Danilo Konvalinka is a gracious host who greets visitors with a bowl of candies before showing them around his elegant mansion on Maines mid-coast. As fingers touch the goodies, they set off the tinkling melody thats the real treat in the porcelain dish.
Its the perfect introduction to Konvalinkas Musical Wonder House, an enchanting museum a lot like the thousands of vintage music boxes filling its every nook and crannya feast for the eyes, a delight for the ears, and full of surprises.
Here, wooden boxes open to reveal miniature orchestras replete with chimes, snare drums, silver bells, even reed organs. A piano performs a classical composition with all the expression of the composers original 1930 recital, but there is no pianist at the keys. Tunes jingle merrily from unlikely places wine flasks, pen-and-ink sets, even little black dogs.
Master of ceremonies is Konvalinka, 69, who opened his museum in 1963, a year after he moved to Wiscasset (pop. 1,233), an old shipbuilding town near Brunswick, better known today for antique shopping and its claim as Maines prettiest village. The massive 19th-century sea captains homea white elephant to any but the largest family, the real estate agent had warnedseemed plenty big for Konvalinkas modest music box collection. Now, the Austrian native says, my main complaint is that the walls dont stretch. But a true collector never stops, even if he has no place for it.
With dry humor that pokes through his formal demeanor, Konvalinka leads visitors through the maze that has become one of the worlds largest collections of mechanical musical instruments. I dont have much to show you in here, he apologizes, a mischievous twinkle in his eye. I dont know how we could entertain you at all. He opens the door to a lushly furnished room with enough mechanical instrumentsmusic boxes, gramophones, player pianosto keep one entertained for days. And thats just the first room.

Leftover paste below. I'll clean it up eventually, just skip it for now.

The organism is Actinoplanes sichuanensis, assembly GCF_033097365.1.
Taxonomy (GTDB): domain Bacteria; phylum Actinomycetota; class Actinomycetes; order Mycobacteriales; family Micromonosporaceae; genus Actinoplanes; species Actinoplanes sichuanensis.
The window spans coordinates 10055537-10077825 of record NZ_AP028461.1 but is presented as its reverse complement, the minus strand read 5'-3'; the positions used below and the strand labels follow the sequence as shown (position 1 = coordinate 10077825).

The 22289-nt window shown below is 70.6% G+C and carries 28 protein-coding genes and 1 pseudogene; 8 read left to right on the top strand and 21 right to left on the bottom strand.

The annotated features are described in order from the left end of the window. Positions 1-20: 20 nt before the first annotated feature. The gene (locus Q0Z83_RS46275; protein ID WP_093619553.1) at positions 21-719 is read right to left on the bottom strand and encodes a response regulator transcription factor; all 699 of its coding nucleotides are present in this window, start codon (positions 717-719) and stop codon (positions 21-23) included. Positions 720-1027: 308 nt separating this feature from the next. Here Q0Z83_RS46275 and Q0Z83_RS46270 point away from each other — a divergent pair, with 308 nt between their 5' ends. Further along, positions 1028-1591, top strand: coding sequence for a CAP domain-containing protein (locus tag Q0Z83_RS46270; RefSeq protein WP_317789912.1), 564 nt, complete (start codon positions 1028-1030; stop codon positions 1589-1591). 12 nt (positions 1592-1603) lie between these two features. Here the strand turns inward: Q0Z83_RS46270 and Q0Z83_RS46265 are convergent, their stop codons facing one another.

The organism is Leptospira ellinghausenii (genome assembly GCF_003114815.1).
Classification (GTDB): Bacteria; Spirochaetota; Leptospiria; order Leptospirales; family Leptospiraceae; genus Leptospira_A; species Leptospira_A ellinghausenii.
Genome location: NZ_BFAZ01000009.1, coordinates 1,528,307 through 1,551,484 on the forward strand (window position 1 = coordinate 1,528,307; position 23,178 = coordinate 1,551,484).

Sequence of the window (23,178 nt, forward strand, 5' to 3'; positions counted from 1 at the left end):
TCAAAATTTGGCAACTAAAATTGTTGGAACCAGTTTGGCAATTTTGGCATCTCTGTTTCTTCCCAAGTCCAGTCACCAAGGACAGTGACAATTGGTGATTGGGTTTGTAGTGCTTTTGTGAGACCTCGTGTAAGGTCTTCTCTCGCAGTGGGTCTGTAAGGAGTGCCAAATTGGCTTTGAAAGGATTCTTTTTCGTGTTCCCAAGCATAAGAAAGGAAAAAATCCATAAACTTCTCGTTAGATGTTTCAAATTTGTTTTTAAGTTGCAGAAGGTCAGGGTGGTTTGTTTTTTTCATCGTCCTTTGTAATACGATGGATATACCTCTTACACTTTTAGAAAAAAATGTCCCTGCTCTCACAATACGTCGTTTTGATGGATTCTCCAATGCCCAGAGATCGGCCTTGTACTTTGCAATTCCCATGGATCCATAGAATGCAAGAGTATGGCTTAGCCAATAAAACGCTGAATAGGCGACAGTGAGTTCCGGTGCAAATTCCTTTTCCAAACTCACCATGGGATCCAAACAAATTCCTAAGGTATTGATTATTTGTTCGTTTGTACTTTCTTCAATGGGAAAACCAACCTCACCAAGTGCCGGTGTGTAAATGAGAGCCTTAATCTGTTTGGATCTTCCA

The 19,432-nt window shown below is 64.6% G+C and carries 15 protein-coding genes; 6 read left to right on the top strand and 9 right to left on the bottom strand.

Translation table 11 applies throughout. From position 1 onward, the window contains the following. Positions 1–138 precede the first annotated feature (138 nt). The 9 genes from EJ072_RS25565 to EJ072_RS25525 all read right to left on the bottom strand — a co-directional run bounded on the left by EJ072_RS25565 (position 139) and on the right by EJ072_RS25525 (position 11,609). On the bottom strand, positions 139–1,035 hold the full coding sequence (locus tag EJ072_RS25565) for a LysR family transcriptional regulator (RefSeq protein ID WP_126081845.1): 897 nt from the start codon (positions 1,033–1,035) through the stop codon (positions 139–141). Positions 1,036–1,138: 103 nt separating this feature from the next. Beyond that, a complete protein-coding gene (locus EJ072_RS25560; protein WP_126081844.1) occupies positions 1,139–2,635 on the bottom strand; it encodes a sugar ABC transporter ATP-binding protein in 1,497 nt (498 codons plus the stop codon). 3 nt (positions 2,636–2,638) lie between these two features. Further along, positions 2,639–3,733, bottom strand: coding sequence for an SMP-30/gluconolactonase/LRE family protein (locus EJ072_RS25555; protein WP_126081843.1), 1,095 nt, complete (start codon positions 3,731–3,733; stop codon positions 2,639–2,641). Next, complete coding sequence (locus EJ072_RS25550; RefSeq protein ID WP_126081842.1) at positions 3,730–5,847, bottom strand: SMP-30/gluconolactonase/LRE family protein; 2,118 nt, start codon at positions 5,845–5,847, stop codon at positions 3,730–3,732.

Winding through the Victoriana, Konvalinka leaves music in his wake, lifting a lid here, pulling a crank there. From his 1912 Steinway Grand pianola, he coaxes a sound thats a thousand concert halls away from the barroom melodies of its honky-tonk cousins.
Konvalinka has been smitten by this distinctive music ever since he was a child in Saltzburg. Both parents were pianists, and his father, a metalsmith, made the housing for contemporary music boxes popular with American soldiers stationed in Austria after World War II. One day an officer sought the senior Konvalinkas help in repairing an antique box. After I heard that piece, I said, I wish there was another like that in the world, Konvalinka says.
Years later, he found that other piece at an estate sale in Washington, D.C., where he settled in the mid-1950s. Made in Geneva in the 1860s, the handsome box remains a personal favorite. Konvalinka, however, is charmed less by its satiny rosewood veneer than by its sonorous music. Lets not talk over this one, he says, pulling a lever and gazing intently at the spinning cylinder as a tinkling symphony fills the room.
Unlike tinny-sounding contemporary music boxes, the old boxes are true instruments that perform rich, complex compositions. The chief difference: the vintage boxes revolving drums have more pins plucking more metal teeth. Its like playing 18 keys on a piano versus using the whole keyboard, Konvalinka explains.
While most music boxes were made in Switzerland and Germany, Konvalinka has done most of his collecting in the United States, whose soil has been free of the wars that destroyed so many instruments in Europe. Here, do-it-yourselfers are the chief threat to music boxes. People attempt to repair them, and they only make them worse, says Konvalinka, whose collection is really just the hobby side of his business, which specializes in music box repair and restoration.
At the end of a half-hour tour, Konvalinka typically escorts visitors back to the front hall and invites them to return another day. Theres not much up there, he says, gesturing toward a grand staircase, just two or three things you might like to see.